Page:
Administrative Management

 

Are you a manager?  If you are a good manager at some point you should consider the issue of style.  Do I use the management style of Fayol who widely regarded as the father of modern management theories or Fredrick Winslow Taylor who was identified as as the developer of scientific management? 

            A consideration of Administrative management theories is essential because when organizations lack the relevant structure chaos is the result.  This is particularly evident in the government sector because often there is no clear division of labor, and delegation of power and authority to administrators. 

Additionally, in most industries, most professionals understand that no one theory works.  In education for example teachers must use a plethora of styles and strategies to reach their students.  In law enforcement, holding fast to the law may not always use the best results and neither will ignoring it.  A good officer must know balance as he carries out his duties.  Consequently, no more management style will work. 

 

Taylor rightfully argued for equity in the treatment of workers.  He wanted to make individual workers more efficient.  He understood that this management style is fundamental to developing and sustaining talent in any organization.  The lack thereof contributes to mass turnover of workers, which ultimately adversely affects company profitability and productivity.  In contrast, Fayol emphasized a more “top-down perspective.” (wikipedia.org)  He focused on educating management and improving processes first.  He also believed that by focusing on managerial practices, organizations could minimize misunderstandings and increase efficiency. 

 

Management Objectives

According to George S. Odiorne, the system of management by objectives is the process whereby manager and line staff collectively establish its common goals, define each “individual’s major areas of responsibility in terms of the results expected of him”, and use these processes as guides for operating the organization. 

In order to boost the moral of young marines, support and encouragement is badly needed.  For example, as a new marine on the Defence Force, I would want my superiors to show more care for my welfare as a subordinate.  If someone gets sick fellow marines would buy a card or send a fruit basket to that ailing officer.  When people feel that they are a valuable part of an organization, they become motivates and are more inclined to do their best.  Additionally, if I was involved in the governance of the Defence Force, I would recommend the giving of proper orientation to junior officers. Proper orientation of the various departments ensures that I carry out my duties at a high level of competentcy and I continue to bring honor to the Royal Bahamas Defence Force.  As it stands Leadership can not be effective on the Defence Force because subordinates have little opportunity to make contributions to improve the organization.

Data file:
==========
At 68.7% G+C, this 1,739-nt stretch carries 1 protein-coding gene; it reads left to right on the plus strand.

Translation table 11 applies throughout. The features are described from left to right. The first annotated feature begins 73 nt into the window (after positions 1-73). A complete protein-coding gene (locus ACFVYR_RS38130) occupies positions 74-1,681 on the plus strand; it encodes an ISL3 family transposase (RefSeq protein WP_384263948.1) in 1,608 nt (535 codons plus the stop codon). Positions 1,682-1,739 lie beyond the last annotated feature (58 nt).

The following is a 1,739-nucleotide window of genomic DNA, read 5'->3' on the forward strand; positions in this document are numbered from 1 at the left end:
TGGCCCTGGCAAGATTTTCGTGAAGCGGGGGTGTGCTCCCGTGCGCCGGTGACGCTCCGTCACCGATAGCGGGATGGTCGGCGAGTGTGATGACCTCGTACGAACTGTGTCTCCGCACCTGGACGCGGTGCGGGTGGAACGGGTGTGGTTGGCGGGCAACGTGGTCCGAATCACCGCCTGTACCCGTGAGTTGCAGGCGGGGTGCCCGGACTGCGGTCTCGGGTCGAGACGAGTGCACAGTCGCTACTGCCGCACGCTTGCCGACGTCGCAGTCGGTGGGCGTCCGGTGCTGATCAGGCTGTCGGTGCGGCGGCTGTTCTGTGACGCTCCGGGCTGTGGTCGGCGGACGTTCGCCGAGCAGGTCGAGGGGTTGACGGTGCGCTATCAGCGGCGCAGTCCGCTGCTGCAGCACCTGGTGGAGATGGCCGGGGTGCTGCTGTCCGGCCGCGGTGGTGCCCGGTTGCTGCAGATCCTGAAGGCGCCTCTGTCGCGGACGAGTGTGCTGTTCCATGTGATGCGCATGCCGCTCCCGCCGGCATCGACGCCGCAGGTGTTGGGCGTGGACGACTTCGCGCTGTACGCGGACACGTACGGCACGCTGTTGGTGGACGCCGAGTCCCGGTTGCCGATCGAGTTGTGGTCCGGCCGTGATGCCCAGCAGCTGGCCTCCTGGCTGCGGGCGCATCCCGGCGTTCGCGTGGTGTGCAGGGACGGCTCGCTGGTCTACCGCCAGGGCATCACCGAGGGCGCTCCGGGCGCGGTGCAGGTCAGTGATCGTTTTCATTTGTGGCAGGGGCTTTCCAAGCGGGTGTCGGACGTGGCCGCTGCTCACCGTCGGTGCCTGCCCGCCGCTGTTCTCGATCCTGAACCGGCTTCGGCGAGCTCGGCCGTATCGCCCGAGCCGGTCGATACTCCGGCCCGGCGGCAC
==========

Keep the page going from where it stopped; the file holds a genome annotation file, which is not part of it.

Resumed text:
Consequently, motivation, communication, and clarity of goals are three important considerations of any organization. Sadly these three are often neglected by organizations.  In education a man or woman might teach for countless years and never once have an opportunity for upgrading. If he does so it is generally at his or her own expense.  This practice is a demotivator.  When people are not motivated they do not perform at their optimal.  Additionally, in the area of law enforcement, an officer may be a devoted officer who eagerly interested in pursuing the law but when high powered criminals are involved often the rules change.  The question then becomes, are we genuinely desirous of upholding the law or not?  This brings into the issue of clarity of goals.  And of course we all know when employees do not have clear expectations, people become cynical and apathetic and corrupt simply because there seem to be no standard.